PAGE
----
Saturday, May 18, 2013

Steve Ditko Archives goes Digital: More on "Strange Suspense"

Last Saturday, we posted the news that you can now order a digital version of my book, Strange Suspense: The Steve Ditko Archives vol. 1 via Comixology. This has jump-started us to take a deeper look at some stats from the original art that differ quite a bit from the published version of the story found in the volume. First, we looked at "Range War", and now we take a look at the stats of Ditko's 3rd professional solo job, "A Hole In His Head." The 6-page story is from 1953's Black Magic #27, done when Ditko briefly worked at the Joe Simon & Jack Kirby studio.

Really, this post and my last were inspired by Nick Caputo's examination of the two stories in question. Here's a link to his "Jack Kirby, Steve Ditko and that old Black Magic" post that looks at the latter story for alterations to Ditko's artwork by Kirby.

The B&W stats show some different alterations to the production work on the first page but, most importantly, to the last panel of the story that was wiped out and replaced with an pimple ointment ad! Before that, though...

Still want a print copy?

I still have a few copies of the $39.99 hardcover of Strange Suspense: The Steve Ditko Archives vol. 1. If you'd still like a paper version, send me an email at I am only asking for the cover price plus any shipping and handling costs to your location. (Correct, I'll charge you just exactly what it costs to bring it to your door, and no more.)

"A Hole In My Head"

Okay, Black Magic #27. Below is the published splash panel of the first page.

Following that is the B&W stat of the original art before production was finished.

It's unrealistic to think that there wasn't a story title before the whole story was put together, but it looks like it was a paste-up added later, doesn't it? It's tough to make out those letters near the top on the right. Looks like "ANE -- BU7". (Anyone have a suggestion?)

Notice also the signpost! "Madrid 90 kilo" is missing on the B&W stat. It's not like Madrid wasn't already identified as the destination in the text right in that first panel. And in the 2nd panel (not seen here), they mention the 90 kilos on the signpost.

But the most fun comes from the last page of the story. Spoilers: These three characters find a skull with a hole in its seemingly-neanderthal head. They then get into a fight over the woman, fall into a pit, which takes them back into time where one of the men shoot the neanderthal in the head, and they all go crazy realizing the paradox. Only the woman escapes with her life, leading to the last two panels in the story...except that in the printed version, there is no last panel...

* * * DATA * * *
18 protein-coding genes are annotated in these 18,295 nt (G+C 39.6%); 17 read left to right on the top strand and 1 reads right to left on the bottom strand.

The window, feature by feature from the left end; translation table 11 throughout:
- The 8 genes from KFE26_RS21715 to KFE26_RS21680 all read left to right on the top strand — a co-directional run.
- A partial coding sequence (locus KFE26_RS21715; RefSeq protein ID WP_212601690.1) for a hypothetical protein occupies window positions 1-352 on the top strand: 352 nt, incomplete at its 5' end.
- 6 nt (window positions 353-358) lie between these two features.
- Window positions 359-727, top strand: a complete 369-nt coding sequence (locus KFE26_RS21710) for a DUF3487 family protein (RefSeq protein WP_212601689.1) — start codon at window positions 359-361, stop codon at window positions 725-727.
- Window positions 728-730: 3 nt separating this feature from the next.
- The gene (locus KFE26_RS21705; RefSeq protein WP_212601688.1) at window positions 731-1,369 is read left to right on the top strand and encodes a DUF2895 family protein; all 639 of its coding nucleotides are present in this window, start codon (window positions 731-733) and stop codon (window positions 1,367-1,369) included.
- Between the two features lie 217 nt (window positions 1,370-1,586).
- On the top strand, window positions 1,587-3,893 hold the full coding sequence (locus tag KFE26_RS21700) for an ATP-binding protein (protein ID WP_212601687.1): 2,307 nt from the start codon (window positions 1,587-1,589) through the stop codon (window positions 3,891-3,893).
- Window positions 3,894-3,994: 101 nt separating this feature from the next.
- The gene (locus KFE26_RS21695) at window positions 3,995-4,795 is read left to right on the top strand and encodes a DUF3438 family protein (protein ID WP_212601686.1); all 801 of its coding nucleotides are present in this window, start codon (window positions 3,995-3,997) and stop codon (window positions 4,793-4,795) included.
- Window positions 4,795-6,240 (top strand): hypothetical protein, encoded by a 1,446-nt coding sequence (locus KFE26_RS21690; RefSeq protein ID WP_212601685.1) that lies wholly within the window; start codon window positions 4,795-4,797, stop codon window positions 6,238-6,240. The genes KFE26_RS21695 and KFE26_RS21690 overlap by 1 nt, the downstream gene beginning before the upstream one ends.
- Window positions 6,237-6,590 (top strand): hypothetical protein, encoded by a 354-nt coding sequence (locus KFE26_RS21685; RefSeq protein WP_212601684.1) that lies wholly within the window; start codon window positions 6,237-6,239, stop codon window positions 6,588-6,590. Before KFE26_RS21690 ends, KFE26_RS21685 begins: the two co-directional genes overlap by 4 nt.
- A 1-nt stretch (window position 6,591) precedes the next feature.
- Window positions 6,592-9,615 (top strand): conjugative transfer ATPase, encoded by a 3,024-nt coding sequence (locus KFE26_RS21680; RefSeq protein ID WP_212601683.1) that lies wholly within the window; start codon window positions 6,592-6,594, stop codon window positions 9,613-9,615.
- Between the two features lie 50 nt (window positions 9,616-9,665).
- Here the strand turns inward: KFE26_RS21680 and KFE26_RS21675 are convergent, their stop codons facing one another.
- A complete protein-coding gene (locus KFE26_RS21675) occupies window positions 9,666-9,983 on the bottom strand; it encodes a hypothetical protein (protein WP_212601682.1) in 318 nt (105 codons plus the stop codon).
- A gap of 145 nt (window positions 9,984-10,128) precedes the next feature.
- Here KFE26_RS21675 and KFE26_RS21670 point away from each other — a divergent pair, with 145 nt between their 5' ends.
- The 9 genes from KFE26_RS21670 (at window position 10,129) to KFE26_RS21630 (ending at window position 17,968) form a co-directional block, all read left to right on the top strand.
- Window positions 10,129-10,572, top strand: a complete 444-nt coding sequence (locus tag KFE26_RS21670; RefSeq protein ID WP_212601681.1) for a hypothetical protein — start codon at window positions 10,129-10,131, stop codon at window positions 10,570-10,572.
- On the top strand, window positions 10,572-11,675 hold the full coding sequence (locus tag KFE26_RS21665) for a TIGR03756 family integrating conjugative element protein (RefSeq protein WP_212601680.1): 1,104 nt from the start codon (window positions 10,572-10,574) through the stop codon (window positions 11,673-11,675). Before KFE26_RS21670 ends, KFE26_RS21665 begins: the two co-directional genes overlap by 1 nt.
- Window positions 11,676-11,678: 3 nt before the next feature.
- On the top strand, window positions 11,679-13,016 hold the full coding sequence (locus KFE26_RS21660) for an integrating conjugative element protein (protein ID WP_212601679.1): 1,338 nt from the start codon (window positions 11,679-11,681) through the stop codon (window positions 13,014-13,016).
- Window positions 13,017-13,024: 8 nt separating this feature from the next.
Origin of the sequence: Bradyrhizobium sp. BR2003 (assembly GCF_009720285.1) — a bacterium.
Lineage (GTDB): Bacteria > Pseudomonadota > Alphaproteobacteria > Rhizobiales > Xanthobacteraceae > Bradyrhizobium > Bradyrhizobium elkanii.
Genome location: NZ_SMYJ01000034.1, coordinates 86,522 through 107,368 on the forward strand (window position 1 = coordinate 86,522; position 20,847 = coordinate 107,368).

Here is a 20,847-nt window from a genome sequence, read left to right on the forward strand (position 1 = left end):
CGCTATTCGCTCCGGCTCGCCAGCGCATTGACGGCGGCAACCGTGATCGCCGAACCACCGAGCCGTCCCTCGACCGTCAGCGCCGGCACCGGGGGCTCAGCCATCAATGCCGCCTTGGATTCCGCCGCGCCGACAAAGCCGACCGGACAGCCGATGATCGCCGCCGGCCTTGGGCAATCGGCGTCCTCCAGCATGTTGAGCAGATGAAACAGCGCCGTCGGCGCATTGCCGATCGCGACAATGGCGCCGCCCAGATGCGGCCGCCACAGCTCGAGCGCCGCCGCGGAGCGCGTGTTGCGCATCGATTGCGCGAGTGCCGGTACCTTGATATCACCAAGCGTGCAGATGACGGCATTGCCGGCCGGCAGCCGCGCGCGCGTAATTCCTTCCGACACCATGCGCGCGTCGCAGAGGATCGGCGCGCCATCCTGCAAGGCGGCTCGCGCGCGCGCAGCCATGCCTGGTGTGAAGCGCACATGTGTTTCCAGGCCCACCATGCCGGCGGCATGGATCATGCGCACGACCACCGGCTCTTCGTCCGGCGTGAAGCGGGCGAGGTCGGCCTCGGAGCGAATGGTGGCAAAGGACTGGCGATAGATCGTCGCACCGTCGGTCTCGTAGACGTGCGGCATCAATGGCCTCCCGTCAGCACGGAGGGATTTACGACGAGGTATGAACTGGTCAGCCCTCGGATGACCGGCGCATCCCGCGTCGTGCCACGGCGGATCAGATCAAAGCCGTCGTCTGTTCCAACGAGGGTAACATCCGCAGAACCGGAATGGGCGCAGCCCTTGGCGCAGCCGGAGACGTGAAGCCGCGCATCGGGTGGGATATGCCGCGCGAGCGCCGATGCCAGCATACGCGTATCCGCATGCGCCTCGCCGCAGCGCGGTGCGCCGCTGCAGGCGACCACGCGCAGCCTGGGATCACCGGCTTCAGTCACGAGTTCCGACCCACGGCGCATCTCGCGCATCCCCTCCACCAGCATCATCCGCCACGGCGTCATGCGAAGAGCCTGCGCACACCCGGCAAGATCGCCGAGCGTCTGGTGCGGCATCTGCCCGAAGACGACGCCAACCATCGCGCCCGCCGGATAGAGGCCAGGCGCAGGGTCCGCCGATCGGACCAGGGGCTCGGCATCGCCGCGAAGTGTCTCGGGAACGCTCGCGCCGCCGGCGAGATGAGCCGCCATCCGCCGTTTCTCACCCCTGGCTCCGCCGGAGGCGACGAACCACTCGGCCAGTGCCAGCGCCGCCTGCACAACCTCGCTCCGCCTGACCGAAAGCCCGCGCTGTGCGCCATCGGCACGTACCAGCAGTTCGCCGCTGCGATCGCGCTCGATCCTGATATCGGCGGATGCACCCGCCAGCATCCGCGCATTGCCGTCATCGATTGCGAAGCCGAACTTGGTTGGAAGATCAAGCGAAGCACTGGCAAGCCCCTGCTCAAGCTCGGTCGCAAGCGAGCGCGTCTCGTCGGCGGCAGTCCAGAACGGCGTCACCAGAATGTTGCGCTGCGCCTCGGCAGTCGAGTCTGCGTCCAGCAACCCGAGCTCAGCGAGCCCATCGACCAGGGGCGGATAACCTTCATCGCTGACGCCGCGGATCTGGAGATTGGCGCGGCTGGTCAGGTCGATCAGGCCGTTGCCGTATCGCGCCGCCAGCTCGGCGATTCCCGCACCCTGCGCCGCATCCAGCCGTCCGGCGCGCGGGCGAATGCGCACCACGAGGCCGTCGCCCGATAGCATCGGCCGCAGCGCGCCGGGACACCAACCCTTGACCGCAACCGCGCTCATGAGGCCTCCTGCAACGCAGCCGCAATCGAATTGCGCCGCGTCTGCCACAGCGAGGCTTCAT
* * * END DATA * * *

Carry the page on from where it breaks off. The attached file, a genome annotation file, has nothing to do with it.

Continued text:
...there's just the oddity of that pimple ointment panel. But, okay, there's a "The End" box in that first panel, so it must have been the end of the story, right? Not so fast. Here's the B&W stat of the same...

Now, as Nick Caputo says in his blog post, Ditko did these early Black Magic stories for the Joe Simon and Jack Kirby studio. Those two packaged comics for other publishers, so they'd go over each story from the artists who did work for the studio and, if they didn't think something would help sell the comic, they'd make changes in story and art.

It's probably safe to say that the writer of this story had the last panel with a newspaper article and Ditko and/or Ben Oda, the letterer tried to reproduce the look of a newspaper. Clearly, though, Simon or Kirby didn't like it enough; enough to wipe out the whole panel! But don't you want to know that article said? Perhaps the skull was found, but buried in a little story that no one noticed?

Clearly, Simon/Kirby thought the presentation of the last panel was so weak that they were willing to toss the "twist ending" and just leave it at the woman as having gone insane. (Wonder how much money they made, if any, off of the placement of that pimple ad? Probably seemed like a good trade at the time. They most definitely didn't think some Canadian and a New Yorker would be examining this stuff 60 years later!)

Lots of mysteries and stories can be found in the digital/print version of Strange Suspense: The Steve Ditko Archives vol. 1. Get yours today.

We'll be back soon with news on Heroic Comics: The Bill Everett Archives vol. 2! God bless you all. (John 15:12-17)

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